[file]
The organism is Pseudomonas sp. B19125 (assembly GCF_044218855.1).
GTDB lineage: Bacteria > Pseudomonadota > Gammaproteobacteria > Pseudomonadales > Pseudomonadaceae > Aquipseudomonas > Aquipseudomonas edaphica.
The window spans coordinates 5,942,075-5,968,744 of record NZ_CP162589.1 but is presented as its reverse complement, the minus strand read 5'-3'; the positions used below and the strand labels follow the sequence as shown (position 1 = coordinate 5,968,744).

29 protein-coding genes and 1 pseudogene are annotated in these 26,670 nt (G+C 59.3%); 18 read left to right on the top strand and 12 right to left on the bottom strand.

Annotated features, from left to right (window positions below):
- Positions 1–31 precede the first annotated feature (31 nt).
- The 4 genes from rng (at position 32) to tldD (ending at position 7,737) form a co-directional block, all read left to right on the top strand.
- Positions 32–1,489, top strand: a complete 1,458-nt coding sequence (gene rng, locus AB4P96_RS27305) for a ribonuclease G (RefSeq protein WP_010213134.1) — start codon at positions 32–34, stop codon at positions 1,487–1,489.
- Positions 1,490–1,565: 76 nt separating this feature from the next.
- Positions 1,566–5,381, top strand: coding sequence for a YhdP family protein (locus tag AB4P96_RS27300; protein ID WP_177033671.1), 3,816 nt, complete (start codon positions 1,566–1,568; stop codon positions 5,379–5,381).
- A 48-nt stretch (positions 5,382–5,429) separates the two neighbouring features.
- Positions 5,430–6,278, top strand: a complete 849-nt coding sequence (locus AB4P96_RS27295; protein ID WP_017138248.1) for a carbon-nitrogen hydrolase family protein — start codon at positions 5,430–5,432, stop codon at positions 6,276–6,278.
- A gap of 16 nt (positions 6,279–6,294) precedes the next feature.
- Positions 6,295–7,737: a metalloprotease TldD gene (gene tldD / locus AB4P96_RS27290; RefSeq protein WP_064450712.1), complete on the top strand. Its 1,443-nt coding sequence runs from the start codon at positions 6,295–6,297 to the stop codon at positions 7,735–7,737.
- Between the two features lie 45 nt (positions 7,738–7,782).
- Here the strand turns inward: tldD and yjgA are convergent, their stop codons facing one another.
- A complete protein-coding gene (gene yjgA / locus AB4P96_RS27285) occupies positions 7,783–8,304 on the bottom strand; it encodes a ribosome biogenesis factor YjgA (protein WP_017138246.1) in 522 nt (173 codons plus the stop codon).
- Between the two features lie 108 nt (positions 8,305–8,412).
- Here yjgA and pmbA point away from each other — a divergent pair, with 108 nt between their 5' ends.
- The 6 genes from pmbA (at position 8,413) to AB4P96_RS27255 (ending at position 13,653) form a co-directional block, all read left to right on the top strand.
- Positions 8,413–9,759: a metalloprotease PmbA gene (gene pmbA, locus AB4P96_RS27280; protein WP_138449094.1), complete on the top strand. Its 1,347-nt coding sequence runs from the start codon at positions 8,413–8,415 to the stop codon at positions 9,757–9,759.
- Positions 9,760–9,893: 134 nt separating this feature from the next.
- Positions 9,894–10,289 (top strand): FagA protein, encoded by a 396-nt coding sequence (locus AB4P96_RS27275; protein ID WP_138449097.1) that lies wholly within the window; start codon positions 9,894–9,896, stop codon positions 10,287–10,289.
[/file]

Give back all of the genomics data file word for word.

The organism is Pseudomonas sp. B19125 (assembly GCF_044218855.1).
GTDB lineage: Bacteria > Pseudomonadota > Gammaproteobacteria > Pseudomonadales > Pseudomonadaceae > Aquipseudomonas > Aquipseudomonas edaphica.
The window spans coordinates 5,942,075-5,968,744 of record NZ_CP162589.1 but is presented as its reverse complement, the minus strand read 5'-3'; the positions used below and the strand labels follow the sequence as shown (position 1 = coordinate 5,968,744).

29 protein-coding genes and 1 pseudogene are annotated in these 26,670 nt (G+C 59.3%); 18 read left to right on the top strand and 12 right to left on the bottom strand.

Annotated features, from left to right (window positions below):
- Positions 1–31 precede the first annotated feature (31 nt).
- The 4 genes from rng (at position 32) to tldD (ending at position 7,737) form a co-directional block, all read left to right on the top strand.
- Positions 32–1,489, top strand: a complete 1,458-nt coding sequence (gene rng, locus AB4P96_RS27305) for a ribonuclease G (RefSeq protein WP_010213134.1) — start codon at positions 32–34, stop codon at positions 1,487–1,489.
- Positions 1,490–1,565: 76 nt separating this feature from the next.
- Positions 1,566–5,381, top strand: coding sequence for a YhdP family protein (locus tag AB4P96_RS27300; protein ID WP_177033671.1), 3,816 nt, complete (start codon positions 1,566–1,568; stop codon positions 5,379–5,381).
- A 48-nt stretch (positions 5,382–5,429) separates the two neighbouring features.
- Positions 5,430–6,278, top strand: a complete 849-nt coding sequence (locus AB4P96_RS27295; protein ID WP_017138248.1) for a carbon-nitrogen hydrolase family protein — start codon at positions 5,430–5,432, stop codon at positions 6,276–6,278.
- A gap of 16 nt (positions 6,279–6,294) precedes the next feature.
- Positions 6,295–7,737: a metalloprotease TldD gene (gene tldD / locus AB4P96_RS27290; RefSeq protein WP_064450712.1), complete on the top strand. Its 1,443-nt coding sequence runs from the start codon at positions 6,295–6,297 to the stop codon at positions 7,735–7,737.
- Between the two features lie 45 nt (positions 7,738–7,782).
- Here the strand turns inward: tldD and yjgA are convergent, their stop codons facing one another.
- A complete protein-coding gene (gene yjgA / locus AB4P96_RS27285) occupies positions 7,783–8,304 on the bottom strand; it encodes a ribosome biogenesis factor YjgA (protein WP_017138246.1) in 522 nt (173 codons plus the stop codon).
- Between the two features lie 108 nt (positions 8,305–8,412).
- Here yjgA and pmbA point away from each other — a divergent pair, with 108 nt between their 5' ends.
- The 6 genes from pmbA (at position 8,413) to AB4P96_RS27255 (ending at position 13,653) form a co-directional block, all read left to right on the top strand.
- Positions 8,413–9,759: a metalloprotease PmbA gene (gene pmbA, locus AB4P96_RS27280; protein WP_138449094.1), complete on the top strand. Its 1,347-nt coding sequence runs from the start codon at positions 8,413–8,415 to the stop codon at positions 9,757–9,759.
- Positions 9,760–9,893: 134 nt separating this feature from the next.
- Positions 9,894–10,289 (top strand): FagA protein, encoded by a 396-nt coding sequence (locus AB4P96_RS27275; protein ID WP_138449097.1) that lies wholly within the window; start codon positions 9,894–9,896, stop codon positions 10,287–10,289.